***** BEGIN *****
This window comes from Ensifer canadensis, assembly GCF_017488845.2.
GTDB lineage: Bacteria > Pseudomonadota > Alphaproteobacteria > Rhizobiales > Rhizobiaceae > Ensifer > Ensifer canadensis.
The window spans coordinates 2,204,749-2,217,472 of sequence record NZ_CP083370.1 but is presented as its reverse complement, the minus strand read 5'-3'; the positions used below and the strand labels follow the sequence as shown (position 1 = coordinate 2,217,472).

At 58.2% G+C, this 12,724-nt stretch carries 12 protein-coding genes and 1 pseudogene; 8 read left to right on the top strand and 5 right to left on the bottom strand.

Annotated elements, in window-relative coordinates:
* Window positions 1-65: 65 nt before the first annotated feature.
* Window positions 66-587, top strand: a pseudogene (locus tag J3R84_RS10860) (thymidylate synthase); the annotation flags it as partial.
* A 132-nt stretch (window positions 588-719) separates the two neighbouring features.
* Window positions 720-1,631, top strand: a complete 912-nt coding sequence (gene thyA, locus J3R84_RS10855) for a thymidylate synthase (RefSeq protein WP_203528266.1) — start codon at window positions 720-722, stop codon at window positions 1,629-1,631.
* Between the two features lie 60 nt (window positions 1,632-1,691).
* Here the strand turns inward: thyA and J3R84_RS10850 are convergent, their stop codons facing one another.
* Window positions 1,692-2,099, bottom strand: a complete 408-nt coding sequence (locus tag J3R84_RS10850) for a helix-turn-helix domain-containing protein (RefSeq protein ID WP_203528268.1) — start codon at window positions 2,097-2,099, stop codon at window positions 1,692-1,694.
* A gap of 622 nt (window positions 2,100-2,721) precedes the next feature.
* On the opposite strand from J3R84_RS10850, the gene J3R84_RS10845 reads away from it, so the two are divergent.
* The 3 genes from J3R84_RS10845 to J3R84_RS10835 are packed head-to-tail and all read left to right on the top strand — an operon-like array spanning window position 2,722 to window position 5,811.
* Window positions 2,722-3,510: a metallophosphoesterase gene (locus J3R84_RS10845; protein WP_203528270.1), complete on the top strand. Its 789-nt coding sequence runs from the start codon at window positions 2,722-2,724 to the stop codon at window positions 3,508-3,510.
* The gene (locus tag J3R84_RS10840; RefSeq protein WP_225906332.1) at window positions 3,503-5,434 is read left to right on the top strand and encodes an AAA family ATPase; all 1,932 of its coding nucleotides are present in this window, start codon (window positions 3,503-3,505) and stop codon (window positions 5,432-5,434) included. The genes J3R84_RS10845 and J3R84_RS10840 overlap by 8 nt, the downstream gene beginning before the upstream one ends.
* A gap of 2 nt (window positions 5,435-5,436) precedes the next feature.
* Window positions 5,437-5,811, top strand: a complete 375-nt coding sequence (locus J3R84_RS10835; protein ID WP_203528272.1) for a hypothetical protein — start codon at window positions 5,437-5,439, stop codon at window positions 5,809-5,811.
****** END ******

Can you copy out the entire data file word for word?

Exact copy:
This window comes from Ensifer canadensis, assembly GCF_017488845.2.
GTDB lineage: Bacteria > Pseudomonadota > Alphaproteobacteria > Rhizobiales > Rhizobiaceae > Ensifer > Ensifer canadensis.
The window spans coordinates 2,204,749-2,217,472 of sequence record NZ_CP083370.1 but is presented as its reverse complement, the minus strand read 5'-3'; the positions used below and the strand labels follow the sequence as shown (position 1 = coordinate 2,217,472).

At 58.2% G+C, this 12,724-nt stretch carries 12 protein-coding genes and 1 pseudogene; 8 read left to right on the top strand and 5 right to left on the bottom strand.

Annotated elements, in window-relative coordinates:
* Window positions 1-65: 65 nt before the first annotated feature.
* Window positions 66-587, top strand: a pseudogene (locus tag J3R84_RS10860) (thymidylate synthase); the annotation flags it as partial.
* A 132-nt stretch (window positions 588-719) separates the two neighbouring features.
* Window positions 720-1,631, top strand: a complete 912-nt coding sequence (gene thyA, locus J3R84_RS10855) for a thymidylate synthase (RefSeq protein WP_203528266.1) — start codon at window positions 720-722, stop codon at window positions 1,629-1,631.
* Between the two features lie 60 nt (window positions 1,632-1,691).
* Here the strand turns inward: thyA and J3R84_RS10850 are convergent, their stop codons facing one another.
* Window positions 1,692-2,099, bottom strand: a complete 408-nt coding sequence (locus tag J3R84_RS10850) for a helix-turn-helix domain-containing protein (RefSeq protein ID WP_203528268.1) — start codon at window positions 2,097-2,099, stop codon at window positions 1,692-1,694.
* A gap of 622 nt (window positions 2,100-2,721) precedes the next feature.
* On the opposite strand from J3R84_RS10850, the gene J3R84_RS10845 reads away from it, so the two are divergent.
* The 3 genes from J3R84_RS10845 to J3R84_RS10835 are packed head-to-tail and all read left to right on the top strand — an operon-like array spanning window position 2,722 to window position 5,811.
* Window positions 2,722-3,510: a metallophosphoesterase gene (locus J3R84_RS10845; protein WP_203528270.1), complete on the top strand. Its 789-nt coding sequence runs from the start codon at window positions 2,722-2,724 to the stop codon at window positions 3,508-3,510.
* The gene (locus tag J3R84_RS10840; RefSeq protein WP_225906332.1) at window positions 3,503-5,434 is read left to right on the top strand and encodes an AAA family ATPase; all 1,932 of its coding nucleotides are present in this window, start codon (window positions 3,503-3,505) and stop codon (window positions 5,432-5,434) included. The genes J3R84_RS10845 and J3R84_RS10840 overlap by 8 nt, the downstream gene beginning before the upstream one ends.
* A gap of 2 nt (window positions 5,435-5,436) precedes the next feature.
* Window positions 5,437-5,811, top strand: a complete 375-nt coding sequence (locus J3R84_RS10835; protein ID WP_203528272.1) for a hypothetical protein — start codon at window positions 5,437-5,439, stop codon at window positions 5,809-5,811.